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4 - Electronics Production


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Electronic production Overview


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Volts, Watts and waterfalls

Electricity basics

In this section, we will understand the basics of electricity and how it can help us represent information. We will start with the simplest of the circuits, and infer from it how the information can be stored, managed and sent over to other components.



It’s all about electric charge. Objects can hold an electric charge (either positive or negative), or not (meaning they are neutral). In subatomic particles, protons hold positive charge, electrons hold negative charge and neutrons are neutral. We find these particles in atoms and they define the world as we see it, being the underlying structure of what we understand as elements (Hydrogen, Helium, Uranium…). We all know that particles charge go like:

In an atom, the core holds protons and neutrons together, while electrons are orbitting around them:


When we force electrons to group in a certain area, leaving another area without electrons, we create a difference in voltage. This voltage is the relationship between the energy we applied and the electric charge:

_E = V x Charge_

When two objects have a difference in voltage, we can say that their electrons will try to jump from one another creating a current flow, to balance out the situation and become stable. Voltage is expressed in Volts (V). This voltage can be constant with time, or alternating:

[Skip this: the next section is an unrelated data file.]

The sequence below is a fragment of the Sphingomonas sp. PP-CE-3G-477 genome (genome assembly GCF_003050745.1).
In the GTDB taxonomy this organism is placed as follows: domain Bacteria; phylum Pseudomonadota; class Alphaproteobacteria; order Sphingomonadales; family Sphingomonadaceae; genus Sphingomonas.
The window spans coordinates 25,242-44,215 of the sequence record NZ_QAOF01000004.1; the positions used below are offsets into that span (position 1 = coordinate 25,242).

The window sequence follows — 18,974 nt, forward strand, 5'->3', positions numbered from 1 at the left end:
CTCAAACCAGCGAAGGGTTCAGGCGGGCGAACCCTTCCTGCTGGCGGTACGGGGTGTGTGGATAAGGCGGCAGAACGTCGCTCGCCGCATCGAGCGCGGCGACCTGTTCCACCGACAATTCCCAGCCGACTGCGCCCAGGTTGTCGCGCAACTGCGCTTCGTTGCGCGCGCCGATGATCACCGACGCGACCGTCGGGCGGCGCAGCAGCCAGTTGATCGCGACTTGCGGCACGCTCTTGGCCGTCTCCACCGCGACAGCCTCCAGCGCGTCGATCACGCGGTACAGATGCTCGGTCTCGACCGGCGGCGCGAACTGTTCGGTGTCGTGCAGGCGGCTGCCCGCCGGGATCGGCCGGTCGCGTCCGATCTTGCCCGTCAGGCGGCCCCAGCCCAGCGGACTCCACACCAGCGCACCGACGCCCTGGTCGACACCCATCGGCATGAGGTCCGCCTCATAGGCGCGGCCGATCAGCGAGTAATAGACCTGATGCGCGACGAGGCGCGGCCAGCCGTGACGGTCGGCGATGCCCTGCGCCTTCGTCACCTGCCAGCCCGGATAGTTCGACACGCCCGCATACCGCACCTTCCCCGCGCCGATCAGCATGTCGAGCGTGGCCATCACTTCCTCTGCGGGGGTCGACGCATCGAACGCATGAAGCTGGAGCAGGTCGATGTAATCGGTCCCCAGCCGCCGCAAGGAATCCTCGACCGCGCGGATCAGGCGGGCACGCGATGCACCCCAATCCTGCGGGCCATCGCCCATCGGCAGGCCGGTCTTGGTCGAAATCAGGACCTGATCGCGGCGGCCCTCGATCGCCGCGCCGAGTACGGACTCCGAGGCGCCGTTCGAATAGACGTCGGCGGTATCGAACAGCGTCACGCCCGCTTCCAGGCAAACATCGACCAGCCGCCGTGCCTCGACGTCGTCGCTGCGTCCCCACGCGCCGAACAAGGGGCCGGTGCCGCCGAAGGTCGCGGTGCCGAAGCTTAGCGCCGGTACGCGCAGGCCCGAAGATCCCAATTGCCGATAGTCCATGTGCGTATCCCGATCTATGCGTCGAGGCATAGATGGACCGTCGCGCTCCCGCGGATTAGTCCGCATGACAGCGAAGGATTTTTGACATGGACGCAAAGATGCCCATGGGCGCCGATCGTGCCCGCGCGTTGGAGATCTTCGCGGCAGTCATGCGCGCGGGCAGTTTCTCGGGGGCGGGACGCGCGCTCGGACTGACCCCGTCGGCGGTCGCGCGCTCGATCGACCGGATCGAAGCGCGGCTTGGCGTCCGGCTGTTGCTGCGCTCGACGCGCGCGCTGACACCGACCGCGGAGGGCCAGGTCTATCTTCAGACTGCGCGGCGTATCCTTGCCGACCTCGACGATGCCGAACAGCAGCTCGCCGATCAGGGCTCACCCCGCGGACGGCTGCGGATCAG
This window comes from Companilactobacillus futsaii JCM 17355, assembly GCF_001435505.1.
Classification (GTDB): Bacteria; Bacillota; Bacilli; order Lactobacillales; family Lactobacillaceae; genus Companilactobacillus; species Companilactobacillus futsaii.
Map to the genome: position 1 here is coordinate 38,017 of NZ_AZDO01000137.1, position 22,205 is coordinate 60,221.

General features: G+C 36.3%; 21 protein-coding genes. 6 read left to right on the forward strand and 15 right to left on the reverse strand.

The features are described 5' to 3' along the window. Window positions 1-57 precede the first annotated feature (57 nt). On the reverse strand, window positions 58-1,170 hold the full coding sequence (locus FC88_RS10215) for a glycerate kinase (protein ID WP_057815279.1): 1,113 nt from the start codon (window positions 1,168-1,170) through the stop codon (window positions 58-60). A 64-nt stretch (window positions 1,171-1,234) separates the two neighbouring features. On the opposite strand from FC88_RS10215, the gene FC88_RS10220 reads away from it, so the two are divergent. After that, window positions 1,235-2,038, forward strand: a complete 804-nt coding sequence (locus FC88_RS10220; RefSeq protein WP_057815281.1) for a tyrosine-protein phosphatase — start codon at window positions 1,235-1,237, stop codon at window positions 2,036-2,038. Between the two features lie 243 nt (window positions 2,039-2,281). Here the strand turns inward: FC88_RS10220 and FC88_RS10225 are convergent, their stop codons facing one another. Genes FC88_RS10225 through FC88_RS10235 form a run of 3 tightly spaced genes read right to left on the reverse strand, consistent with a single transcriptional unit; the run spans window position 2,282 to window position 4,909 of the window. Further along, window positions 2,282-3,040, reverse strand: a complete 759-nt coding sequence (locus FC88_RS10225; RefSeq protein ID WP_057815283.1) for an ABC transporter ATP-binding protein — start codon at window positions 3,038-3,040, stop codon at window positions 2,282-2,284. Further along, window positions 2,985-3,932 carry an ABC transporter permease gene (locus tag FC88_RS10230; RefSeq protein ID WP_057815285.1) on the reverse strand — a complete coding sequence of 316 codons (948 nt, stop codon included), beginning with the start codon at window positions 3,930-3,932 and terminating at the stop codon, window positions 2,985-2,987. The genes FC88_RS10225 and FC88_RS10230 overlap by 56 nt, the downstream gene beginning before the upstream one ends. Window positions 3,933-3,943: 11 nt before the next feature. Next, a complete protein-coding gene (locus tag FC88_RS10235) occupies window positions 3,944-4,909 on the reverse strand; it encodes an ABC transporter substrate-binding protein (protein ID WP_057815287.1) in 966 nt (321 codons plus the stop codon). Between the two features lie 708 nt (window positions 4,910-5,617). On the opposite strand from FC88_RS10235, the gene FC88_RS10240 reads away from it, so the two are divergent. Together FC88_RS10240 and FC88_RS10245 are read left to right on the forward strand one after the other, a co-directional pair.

The units

Energy is measured in Jules (J), voltage in Volts (V) and Charge in Coulombs (C). Note that all the units that come from the discoverer’s name are capitalised!


When two objects are subject to a difference voltage, electrons will try to come back to their position. When doing so, we say there is an electric current or just current. This movement of electrons inside a material is measured in Amperes (A) or just Amps. If we have alternating voltage, we will have also alternating current (AC), and the same with constant voltage, in which case we will have DC.

Ohm’s law

For electrons to go from one point to another, when subject to voltage, they will have it more or less difficult to go through. How difficult it is, is called resistance, and it’s measured in Ohms (Ω).

Georg Simon Ohm3.jpg

By Wikipedia

Georg Ohm discovered that voltage (V), resistance (R) and current (I) go with the following formula:


Meaning that when the resistance is two high, there is almost no current (and when the current is 0, it means we have an open circuit). When the resistance is almost 0, the current can be very big, leading to what we call a short.


The nice thing about it, is that we can control this flow (or lack of it), and then we can make very cool things!

Our new best friends

The multimeter

A device that combines several measurement functions in one single unit. At it’s minimum can measure Voltage, Resistance and Current. It also serves as a debugging tool to check for continuity between points in the circuit.


Here are some resources for better understanding the multimeter and learning how to use it:

The breadboard

It is a prototyping tool we use to connect electronic components with ease, so we can make circuits fast and prototype easily:



  • Another sparkfun tutorial, now about breadboards.

Hands on!

Let’s make these first easy circuits and compare:

  • Voltages in ± lines with a multimeter (change USB - Battery) and resistor size
  • How bright the LED is

circuit 1

circuit 1

Now let’s integrate a push button in our circuit so we can control the led manually.

circuit 2


Resistor calculator calculate your resistor values.


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